A colleague just gave me a copy of Cal Newport's book Digital Minimalism: Choosing a Focused Life in a Noisy World. (2019) I am reading the book now. An idea that Newport presents and clearly values is SOLITUDE.
Newport adopts Raymon Kethledge and Michael Erwin's definition of solitude as "time spent alone with your own thoughts and free from inputs from other minds."
As Newport notes, "Many people mistakenly associate this term with physical separation - requiring, perhaps, that you hike to a remote cabin miles from another human being." However, solitude is just as much available to you in a crowded coffee shop as it is on a distant mountaintop - or not.
First things first - to experience solitude, you need to turn your phone off. Emailing and checking Facebook + Twitter + Instagram and texting does not constitute solitude. That, as we all know, is its opposite: many inputs from many other minds. In addition to our smartphones, inputs can also take the form of talking with others; reading a book; listening to a podcast; or watching TV.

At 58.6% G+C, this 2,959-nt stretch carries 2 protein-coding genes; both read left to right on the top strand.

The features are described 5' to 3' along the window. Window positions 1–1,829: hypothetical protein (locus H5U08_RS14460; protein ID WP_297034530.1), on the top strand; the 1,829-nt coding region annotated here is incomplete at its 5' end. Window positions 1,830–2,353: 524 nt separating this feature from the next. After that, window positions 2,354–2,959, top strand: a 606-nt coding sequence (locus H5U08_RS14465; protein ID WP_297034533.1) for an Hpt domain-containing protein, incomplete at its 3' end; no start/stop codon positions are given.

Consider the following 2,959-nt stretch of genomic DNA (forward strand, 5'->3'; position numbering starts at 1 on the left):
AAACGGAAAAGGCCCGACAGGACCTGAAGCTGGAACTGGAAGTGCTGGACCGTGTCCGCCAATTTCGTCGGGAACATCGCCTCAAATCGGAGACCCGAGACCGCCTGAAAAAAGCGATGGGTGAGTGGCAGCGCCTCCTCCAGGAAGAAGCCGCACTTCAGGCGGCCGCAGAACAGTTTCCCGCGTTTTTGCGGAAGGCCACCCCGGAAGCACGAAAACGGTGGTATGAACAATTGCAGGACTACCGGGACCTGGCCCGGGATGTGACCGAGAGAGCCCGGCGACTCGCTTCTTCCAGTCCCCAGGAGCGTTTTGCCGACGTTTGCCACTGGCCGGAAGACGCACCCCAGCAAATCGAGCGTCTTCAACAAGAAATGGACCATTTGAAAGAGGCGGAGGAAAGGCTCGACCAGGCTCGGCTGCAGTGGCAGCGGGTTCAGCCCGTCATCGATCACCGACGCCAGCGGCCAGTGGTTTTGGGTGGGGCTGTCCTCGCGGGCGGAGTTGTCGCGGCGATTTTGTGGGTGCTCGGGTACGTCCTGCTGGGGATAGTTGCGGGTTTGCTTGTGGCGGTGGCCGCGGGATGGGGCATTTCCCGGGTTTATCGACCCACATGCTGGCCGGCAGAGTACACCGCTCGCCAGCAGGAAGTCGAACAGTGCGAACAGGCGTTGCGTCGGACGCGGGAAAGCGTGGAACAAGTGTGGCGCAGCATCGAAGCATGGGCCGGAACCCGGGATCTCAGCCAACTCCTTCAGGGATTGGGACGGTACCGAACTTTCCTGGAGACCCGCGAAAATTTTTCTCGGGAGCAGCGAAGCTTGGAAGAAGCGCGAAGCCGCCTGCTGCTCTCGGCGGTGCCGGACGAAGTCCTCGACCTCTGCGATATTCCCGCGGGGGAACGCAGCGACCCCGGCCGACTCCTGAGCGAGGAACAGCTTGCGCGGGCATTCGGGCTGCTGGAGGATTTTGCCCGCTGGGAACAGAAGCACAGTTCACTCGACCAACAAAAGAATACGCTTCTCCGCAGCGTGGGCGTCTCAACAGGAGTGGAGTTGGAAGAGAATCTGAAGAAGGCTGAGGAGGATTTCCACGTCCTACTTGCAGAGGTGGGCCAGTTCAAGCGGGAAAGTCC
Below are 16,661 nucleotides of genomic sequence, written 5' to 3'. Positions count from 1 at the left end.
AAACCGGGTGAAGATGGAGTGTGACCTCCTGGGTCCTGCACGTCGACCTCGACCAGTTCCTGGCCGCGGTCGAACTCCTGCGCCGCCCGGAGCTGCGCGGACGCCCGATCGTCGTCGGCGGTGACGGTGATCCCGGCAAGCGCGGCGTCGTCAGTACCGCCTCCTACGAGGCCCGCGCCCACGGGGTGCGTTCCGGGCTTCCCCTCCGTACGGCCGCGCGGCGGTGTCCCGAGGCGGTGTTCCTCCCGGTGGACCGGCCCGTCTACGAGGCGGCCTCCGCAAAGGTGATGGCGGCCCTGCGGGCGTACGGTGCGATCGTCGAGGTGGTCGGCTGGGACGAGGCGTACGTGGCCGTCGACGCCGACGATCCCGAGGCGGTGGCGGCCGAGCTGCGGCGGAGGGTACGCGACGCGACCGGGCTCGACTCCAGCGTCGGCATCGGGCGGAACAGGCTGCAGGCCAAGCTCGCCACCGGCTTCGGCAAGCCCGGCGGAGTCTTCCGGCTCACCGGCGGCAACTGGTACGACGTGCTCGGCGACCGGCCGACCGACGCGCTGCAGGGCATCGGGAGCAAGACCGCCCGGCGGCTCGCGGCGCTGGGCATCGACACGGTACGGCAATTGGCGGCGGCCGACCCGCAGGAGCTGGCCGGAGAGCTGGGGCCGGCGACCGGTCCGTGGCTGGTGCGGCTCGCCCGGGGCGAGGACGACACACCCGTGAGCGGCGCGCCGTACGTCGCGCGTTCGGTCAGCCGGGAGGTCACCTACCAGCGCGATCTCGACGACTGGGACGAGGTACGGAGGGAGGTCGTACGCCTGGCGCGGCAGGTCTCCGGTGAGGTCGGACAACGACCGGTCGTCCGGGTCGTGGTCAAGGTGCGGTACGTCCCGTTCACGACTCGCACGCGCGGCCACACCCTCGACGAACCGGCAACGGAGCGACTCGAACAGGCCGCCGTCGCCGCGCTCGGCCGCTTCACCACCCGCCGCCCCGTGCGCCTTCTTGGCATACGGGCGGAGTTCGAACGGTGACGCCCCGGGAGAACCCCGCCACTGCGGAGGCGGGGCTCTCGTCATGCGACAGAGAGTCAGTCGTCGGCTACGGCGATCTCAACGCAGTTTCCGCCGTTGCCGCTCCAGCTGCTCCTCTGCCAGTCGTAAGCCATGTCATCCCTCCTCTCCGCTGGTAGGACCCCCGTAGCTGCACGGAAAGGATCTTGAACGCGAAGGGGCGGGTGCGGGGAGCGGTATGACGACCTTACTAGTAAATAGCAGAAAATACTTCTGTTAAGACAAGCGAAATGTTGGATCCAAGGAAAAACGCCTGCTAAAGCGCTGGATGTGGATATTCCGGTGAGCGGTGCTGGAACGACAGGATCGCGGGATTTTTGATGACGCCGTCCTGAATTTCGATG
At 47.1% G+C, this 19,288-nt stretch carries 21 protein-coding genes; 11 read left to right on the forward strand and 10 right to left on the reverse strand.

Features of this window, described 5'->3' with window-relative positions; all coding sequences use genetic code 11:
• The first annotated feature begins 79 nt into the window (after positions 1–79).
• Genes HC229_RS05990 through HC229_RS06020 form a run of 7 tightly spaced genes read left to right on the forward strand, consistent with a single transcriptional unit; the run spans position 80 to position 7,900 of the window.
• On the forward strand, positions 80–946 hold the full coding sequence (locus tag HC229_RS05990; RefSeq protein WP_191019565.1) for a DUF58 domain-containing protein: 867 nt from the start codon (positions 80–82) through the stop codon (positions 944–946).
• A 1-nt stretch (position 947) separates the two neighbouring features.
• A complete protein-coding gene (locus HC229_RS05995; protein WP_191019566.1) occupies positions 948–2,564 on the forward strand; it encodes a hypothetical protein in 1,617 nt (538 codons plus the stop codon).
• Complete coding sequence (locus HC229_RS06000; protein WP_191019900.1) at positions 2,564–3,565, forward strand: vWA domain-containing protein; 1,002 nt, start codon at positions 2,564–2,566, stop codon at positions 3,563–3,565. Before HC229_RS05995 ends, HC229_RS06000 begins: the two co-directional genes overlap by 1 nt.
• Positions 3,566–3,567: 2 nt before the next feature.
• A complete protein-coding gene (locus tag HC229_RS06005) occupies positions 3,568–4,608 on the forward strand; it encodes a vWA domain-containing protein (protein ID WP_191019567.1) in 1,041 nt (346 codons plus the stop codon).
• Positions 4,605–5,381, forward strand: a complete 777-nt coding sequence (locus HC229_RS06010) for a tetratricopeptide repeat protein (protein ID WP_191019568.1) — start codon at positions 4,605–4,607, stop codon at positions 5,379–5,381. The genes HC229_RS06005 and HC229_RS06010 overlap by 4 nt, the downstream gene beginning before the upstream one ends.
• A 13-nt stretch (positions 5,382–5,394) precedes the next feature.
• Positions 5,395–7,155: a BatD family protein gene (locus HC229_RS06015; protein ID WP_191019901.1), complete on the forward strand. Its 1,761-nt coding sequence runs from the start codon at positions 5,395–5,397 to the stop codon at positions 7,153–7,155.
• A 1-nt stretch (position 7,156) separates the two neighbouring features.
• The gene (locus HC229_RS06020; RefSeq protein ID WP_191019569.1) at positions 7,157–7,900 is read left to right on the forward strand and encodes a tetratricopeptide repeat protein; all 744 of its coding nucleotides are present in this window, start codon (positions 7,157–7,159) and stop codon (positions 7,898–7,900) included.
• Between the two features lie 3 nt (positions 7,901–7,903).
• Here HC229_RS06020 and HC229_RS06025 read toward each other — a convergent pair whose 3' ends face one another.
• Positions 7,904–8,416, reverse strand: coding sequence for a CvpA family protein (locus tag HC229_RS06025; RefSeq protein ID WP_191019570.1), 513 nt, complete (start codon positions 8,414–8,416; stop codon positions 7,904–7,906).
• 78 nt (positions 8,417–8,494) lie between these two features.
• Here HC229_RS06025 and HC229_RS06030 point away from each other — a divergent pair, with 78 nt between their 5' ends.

So, solitude is spending time alone with one's self. And in the modern world, it is increasingly rare. How often do you spend time alone with your own thoughts, free from inputs from other minds?
Newport has a few ideas to promote your own experience of solitude:
- Leave your phone at home.
- Take long walks with your phone turned off.
- Write letters to yourself.
For most of us, myself included, the idea of separating yourself from your phone or turning it off, is radical. Newport, however, thinks it is essential. Because he believes that solitude is essential. Solitude affords one the opportunity for unhurried reflection, which often leads to insight and emotional balance and greater self-awareness.
And yet in today's world, as Newport notes, "It's now possible to completely banish solitude from your life."
When is the last time you experienced solitude? For how long?
I can drive to work after dropping my daughter off with the radio off. I can stay up late or get up early to spend time alone. I can walk around Fresh Pond. I can put my phone away. All good ideas.